Maybe the circular frame lined with chunky slabs reminds you of a ferris wheel, or a bold statement necklace. To describe the shape, one reader posted a picture on Facebook of Malcolm McDowell’s pointy eyelashes in Stanley Kubrick’s A Clockwork Orange.
It’s hard to miss the latest public art piece being installed in the EDGE District this week. The towering grey sculpture is currently being assembled at the center of the roundabout on Central Avenue at 11th Street.
The eye-catching new addition to the neighborhood, titled “The Sun on the EDGE,” is the work of New York-based, Israeli-born artist Ilan Averbuch.
Averbuch was one of nearly 100 artists from around the country who applied when the EDGE Business District Association first launched the public art project in 2019, wrote association executive director Barbara Voglewede in an email. It is one of the phases in the association’s EDGE District Improvement Plan.
A selection committee whittled the submissions down to three finalists, and each created specific proposals for the space. Averbuch’s plan was favored, partially because it nodded to the industrial past of the EDGE District, which is located near the former Gas Plant area.
Averbuch’s design features recycled granite rays that radiate from a frame of weathering steel.
“The whole piece is nearly 30 feet tall and is intended to evoke multiple concepts — the sunrise/sunset, a flower that opens and closes as the viewer walks around it, and a wheel or gear that celebrates the EDGE District’s character and industrial history,” Voglewede wrote. “The granite, reclaimed from old bridges and streets, underscores that history.”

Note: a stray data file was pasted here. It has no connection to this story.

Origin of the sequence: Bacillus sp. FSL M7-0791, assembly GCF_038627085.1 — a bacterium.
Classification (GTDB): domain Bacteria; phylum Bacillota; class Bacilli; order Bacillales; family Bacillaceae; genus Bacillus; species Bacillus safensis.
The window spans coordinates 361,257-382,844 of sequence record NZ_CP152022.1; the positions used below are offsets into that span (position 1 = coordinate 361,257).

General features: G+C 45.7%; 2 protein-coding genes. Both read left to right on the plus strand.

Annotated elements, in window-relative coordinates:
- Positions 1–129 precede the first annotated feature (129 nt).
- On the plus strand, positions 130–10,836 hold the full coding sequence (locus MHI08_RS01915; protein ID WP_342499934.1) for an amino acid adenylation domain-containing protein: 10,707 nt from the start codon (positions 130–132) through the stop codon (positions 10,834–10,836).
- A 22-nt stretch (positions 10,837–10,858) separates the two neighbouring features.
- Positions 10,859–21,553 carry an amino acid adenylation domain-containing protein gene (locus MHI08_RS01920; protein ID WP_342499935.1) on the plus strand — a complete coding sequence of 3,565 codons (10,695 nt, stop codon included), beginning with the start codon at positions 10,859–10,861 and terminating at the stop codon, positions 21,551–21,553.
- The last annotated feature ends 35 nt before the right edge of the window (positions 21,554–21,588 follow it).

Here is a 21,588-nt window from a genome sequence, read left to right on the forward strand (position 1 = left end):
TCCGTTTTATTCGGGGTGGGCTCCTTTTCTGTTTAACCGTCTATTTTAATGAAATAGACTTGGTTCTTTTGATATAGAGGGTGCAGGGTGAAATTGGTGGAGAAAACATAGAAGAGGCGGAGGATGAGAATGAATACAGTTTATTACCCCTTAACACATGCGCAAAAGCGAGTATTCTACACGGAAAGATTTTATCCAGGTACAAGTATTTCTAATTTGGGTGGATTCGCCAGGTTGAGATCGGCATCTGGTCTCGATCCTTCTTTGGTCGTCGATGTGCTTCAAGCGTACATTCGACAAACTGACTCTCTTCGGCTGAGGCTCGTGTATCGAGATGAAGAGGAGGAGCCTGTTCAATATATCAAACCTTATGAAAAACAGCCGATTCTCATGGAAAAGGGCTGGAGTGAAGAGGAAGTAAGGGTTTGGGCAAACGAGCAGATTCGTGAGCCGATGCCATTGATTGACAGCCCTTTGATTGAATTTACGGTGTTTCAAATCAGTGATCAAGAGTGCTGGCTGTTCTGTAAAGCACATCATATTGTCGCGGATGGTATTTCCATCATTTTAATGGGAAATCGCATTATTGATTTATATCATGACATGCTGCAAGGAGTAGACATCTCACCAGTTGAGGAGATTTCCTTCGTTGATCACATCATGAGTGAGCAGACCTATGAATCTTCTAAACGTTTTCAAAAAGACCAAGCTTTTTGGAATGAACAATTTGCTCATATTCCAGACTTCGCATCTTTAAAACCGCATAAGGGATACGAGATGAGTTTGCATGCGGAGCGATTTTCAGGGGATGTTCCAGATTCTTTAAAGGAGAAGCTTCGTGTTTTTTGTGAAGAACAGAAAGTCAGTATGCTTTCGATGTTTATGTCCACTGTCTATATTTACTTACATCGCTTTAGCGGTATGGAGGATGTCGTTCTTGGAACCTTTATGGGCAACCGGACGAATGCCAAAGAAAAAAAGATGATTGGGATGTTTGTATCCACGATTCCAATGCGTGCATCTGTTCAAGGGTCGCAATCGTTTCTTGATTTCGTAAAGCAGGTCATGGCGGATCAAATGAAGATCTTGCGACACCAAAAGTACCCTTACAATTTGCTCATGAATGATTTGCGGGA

The piece is funded by $199,000 that the EDGE Business District Association and the City of St. Petersburg secured from the Intown West Tax Increment Fund.
Construction of the design started in mid June. The public is welcome to join Averbuch, members of the selection committee, city staff and Mayor Rick Kriseman at a ribbon cutting at 5:30 p.m. on July 15.
Averbuch is currently working on the installation and was not available for comment in time for this story. However, he noted to the association that “the open frame highlights the EDGE district and becomes incorporated into its cityscape, rather than obstructing it [and the] circular image of the sun echoes the form of the circular roundabout.”
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“It’s a very bold piece, so it’s going to be very eye-catching,” said Laura Bryant, a member of the selection committee. “We are the Sunshine City, and this is a large loose representation of a sun.”
“We did not want anything that’s going to block sight lines ,” she added. “We did not want anything that was too visually busy.”
Wayne Atherholt, the city’s director of cultural affairs, acknowledged that some may be wondering how the piece will affect the flow of traffic. A hole in the center of the design allows motorists to peer through to the other side.
“Hopefully it will slow the traffic, like most art does, which is a good thing for safety,” Atherholt said.
The roundabout project also includes other improvements like additional palm trees, freshly painted curbs, a new foundation, landscape lightning and safety signage. For those who want to pause for a closer look, benches have been installed at three corners near the roundabout.
“This is a very large, elegant piece,” Bryant said. “If you’re on foot, you might stop and notice certain things about it.”